Republicans have been acting in the opposite direction, seeking to force companies to not block information (which is also censorship). Though in practice, the Democrat variant of banning speech at this time is a far greater danger, than bills that call for the equal promulgation of opposing viewpoints according to “free speech principles,” the proper response is to ban government interference in all speech that does not violate the rights of others.

President Biden’s Student Loan Forgiveness Plan May Exceed $1 Trillion

Wharton Business School budget model crunches the numbers on Biden’s Student Loan Forgiveness Plan:

  • We estimate that President Biden’s proposed student loan debt cancellation alone will cost between $469 billion to $519 billion over the 10-year budget window, depending on whether existing and new students are included. About 75% of the benefit falls to households making $88,000 or less per year.
  • Loan forbearance for 2022 will cost an additional $16 billion.
  • Under strict “static” assumptions about student borrowing behavior and using take-up rates within existing income-based repayment programs, the proposed new IDR program will cost an additional $70 billion, increasing total package costs to $605 billion.
  • However, depending on future details of the actual IDR program and concomitant behavioral changes, the IDR program could add another $450 billion or more, thereby raising total plan costs to over $1 trillion.

Read the details here.

In July 2021, Nancy Pelosi stated the President has no power to forgive such loans: “People think that the president of the United States has the power for debt forgiveness. He does not. He can postpone. He can delay. But he does not have that power. That has to be an act of Congress…And I don’t even like to call it forgiveness because that implies a transgression. It’s not to be forgiven, just freeing people from those obligations.”

(She has recently flip-flopped on her position).

“National emergencies” grant the President extra-ordinary powers, whether student loans or climate change.

Ben Bayer: “Responsible Sex” Arguments Against Abortion vs. the Right to Pursue Happiness

Writes philosopher Ben Bayer, author of Why the Right to Abortion Is Sacrosanct, in his op-ed “If you value personal responsibility, rethink abortion“:

I agree that one should be willing to live with the consequences of one’s actions. Responsible sex, for instance, means pursuing this value with an eye to one’s health and self-esteem. It means using contraception and protection, and treating sex as a meaningful experience with someone else who feels the same way.

But if opponents of abortion really care about responsibility, why aren’t they outraged by the fact that fifteen of the new state abortion bans, the Texan ban included, contain no exceptions for rape or incest? Victims of rape and incest — like the 10-year-old girl in Ohio who had to flee to Indiana for an abortion — have not been irresponsible. Why don’t the supporters of “responsibility” denounce any ban without rape and incest exceptions?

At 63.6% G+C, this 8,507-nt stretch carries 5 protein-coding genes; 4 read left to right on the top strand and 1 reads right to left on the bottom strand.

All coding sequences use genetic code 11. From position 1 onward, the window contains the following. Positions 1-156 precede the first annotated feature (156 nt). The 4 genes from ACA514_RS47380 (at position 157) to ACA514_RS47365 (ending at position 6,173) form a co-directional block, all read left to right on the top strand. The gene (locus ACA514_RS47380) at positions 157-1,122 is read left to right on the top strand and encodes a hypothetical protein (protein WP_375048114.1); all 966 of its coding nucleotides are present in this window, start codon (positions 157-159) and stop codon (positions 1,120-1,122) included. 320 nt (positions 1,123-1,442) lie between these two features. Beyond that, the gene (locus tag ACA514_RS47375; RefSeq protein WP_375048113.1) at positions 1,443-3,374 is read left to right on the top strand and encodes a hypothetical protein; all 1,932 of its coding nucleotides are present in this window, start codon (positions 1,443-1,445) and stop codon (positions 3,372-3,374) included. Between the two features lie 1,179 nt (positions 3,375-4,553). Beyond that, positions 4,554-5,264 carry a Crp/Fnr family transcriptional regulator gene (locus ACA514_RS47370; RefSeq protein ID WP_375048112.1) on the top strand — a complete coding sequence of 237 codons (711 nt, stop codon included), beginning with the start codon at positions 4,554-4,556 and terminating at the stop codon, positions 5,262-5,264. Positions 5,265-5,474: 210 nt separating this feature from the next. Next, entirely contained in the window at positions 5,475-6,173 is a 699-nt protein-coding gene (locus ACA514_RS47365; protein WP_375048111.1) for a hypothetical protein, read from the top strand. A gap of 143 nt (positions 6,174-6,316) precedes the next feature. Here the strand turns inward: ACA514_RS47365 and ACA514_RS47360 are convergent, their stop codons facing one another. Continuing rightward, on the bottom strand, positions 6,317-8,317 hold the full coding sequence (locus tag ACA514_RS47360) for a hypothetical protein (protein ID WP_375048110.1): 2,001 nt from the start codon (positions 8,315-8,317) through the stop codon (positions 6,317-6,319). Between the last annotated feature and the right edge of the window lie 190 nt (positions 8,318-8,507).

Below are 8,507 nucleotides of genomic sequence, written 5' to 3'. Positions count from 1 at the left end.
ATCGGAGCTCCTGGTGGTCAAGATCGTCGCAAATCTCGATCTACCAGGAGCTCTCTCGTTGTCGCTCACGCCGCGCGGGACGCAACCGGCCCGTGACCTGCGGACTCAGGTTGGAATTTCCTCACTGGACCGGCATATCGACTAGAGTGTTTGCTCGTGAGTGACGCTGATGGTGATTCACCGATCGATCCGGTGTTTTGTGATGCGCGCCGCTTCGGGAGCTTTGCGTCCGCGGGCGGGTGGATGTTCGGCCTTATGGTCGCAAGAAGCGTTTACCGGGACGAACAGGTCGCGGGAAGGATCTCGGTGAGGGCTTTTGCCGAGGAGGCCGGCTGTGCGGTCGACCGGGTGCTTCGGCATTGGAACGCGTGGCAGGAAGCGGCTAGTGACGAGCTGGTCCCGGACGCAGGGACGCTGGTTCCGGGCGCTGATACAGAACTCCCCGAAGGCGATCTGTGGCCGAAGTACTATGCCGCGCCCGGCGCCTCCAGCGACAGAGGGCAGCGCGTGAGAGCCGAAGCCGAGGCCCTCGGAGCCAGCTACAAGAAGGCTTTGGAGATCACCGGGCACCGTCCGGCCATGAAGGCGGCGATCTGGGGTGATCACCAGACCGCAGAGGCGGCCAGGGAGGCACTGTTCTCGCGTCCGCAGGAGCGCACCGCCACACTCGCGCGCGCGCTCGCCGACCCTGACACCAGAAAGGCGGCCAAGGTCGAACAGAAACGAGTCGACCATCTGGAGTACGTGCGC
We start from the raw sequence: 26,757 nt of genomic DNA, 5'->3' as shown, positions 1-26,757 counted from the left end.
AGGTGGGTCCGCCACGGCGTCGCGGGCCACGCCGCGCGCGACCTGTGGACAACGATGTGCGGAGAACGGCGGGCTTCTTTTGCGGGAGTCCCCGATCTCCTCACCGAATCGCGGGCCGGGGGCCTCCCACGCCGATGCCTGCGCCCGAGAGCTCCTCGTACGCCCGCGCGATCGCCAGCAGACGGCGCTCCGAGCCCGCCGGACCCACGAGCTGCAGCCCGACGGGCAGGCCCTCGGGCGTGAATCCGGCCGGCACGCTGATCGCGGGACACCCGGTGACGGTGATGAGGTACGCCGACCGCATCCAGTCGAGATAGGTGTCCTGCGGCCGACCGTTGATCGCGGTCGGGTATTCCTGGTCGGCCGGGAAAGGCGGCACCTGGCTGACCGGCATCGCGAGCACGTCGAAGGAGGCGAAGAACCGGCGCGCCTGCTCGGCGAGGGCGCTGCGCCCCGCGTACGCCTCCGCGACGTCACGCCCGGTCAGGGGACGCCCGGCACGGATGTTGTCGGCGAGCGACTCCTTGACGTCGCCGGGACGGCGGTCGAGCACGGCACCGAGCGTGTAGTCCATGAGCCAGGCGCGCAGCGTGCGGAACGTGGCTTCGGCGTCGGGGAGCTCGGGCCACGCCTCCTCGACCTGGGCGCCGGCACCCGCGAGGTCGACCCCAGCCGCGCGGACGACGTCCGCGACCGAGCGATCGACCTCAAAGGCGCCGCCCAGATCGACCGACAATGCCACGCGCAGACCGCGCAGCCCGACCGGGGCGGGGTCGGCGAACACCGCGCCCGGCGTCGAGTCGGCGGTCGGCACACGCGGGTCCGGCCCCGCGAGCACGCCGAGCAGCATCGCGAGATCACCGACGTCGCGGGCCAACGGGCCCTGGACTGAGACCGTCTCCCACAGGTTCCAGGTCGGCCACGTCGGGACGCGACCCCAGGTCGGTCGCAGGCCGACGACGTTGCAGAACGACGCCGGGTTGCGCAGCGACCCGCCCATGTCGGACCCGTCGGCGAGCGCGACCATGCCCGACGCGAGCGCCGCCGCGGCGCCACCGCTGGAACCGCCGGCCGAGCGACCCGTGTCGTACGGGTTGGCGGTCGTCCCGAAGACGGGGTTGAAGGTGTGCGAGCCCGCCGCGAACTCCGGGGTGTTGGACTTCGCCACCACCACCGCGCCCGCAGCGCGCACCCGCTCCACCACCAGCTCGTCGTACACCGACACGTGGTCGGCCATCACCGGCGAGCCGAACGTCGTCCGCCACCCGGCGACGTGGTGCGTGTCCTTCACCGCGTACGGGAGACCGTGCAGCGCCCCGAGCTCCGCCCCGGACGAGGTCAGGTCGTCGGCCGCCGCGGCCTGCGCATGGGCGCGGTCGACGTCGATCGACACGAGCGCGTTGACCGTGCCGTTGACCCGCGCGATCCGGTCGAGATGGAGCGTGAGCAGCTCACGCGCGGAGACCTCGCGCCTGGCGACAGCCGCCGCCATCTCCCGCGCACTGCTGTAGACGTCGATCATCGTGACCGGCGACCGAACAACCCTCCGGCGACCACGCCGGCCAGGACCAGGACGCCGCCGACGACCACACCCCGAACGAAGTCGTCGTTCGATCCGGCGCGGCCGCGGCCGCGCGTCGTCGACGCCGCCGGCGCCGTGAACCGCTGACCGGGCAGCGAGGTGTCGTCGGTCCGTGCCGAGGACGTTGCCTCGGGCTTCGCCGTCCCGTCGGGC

The answer is that anti-abortion rhetoric about ‘responsibility’ is a cover for attacking the American right to the pursuit of happiness:

Serious abortion opponents think that choosing the joy of sex for its own sake is morally suspect and so “irresponsible.” They believe sex has only one “natural” purpose: reproduction. The only acceptable alternative is celibacy. In their view our “responsibility” is to pursue only those ends assigned to us by some higher power. This is inconsistent with the idea that we should pursue the goals and consequences we are willing to accept in our pursuit of happiness.

Required reading.

Donald Trump Warned Europeans About Reliance on Russian Gas

  • World

Douglas Murray, the author of The War on the West, says former US President Donald Trump said “Germany was too reliant on Russian gas and that it would be paying a price for this” at the UN four years ago. “And the German diplomats … all laughed away and giggled away at Donald Trump…Now, you may not think that Donald Trump is the world’s finest purveyor of truth. But he was telling the truth on this occasion. He was saying something that was absolutely true and giving the Europeans a reality check that was long overdue.” (SkyNews)

Washington Post has a video of Trump educating European elites on foreign policy and energy:

The Biden Administration is the Gift That Keeps on Giving – To America’s Enemies

  • World

The late Osama Bin Laden in planning to assassinate then-President Obama told his fellow terrorists to leave Vice-President Joe Biden unharmed. He could prove useful.

From the US DOD:

The DoD estimated that U.S.-funded equipment valued at $7.12 billion was in the inventory of the former Afghan government when it collapsed, much of which has since been seized by the Taliban. This included military aircraft, ground vehicles, weapons, and other military equipment.

From the NY Post: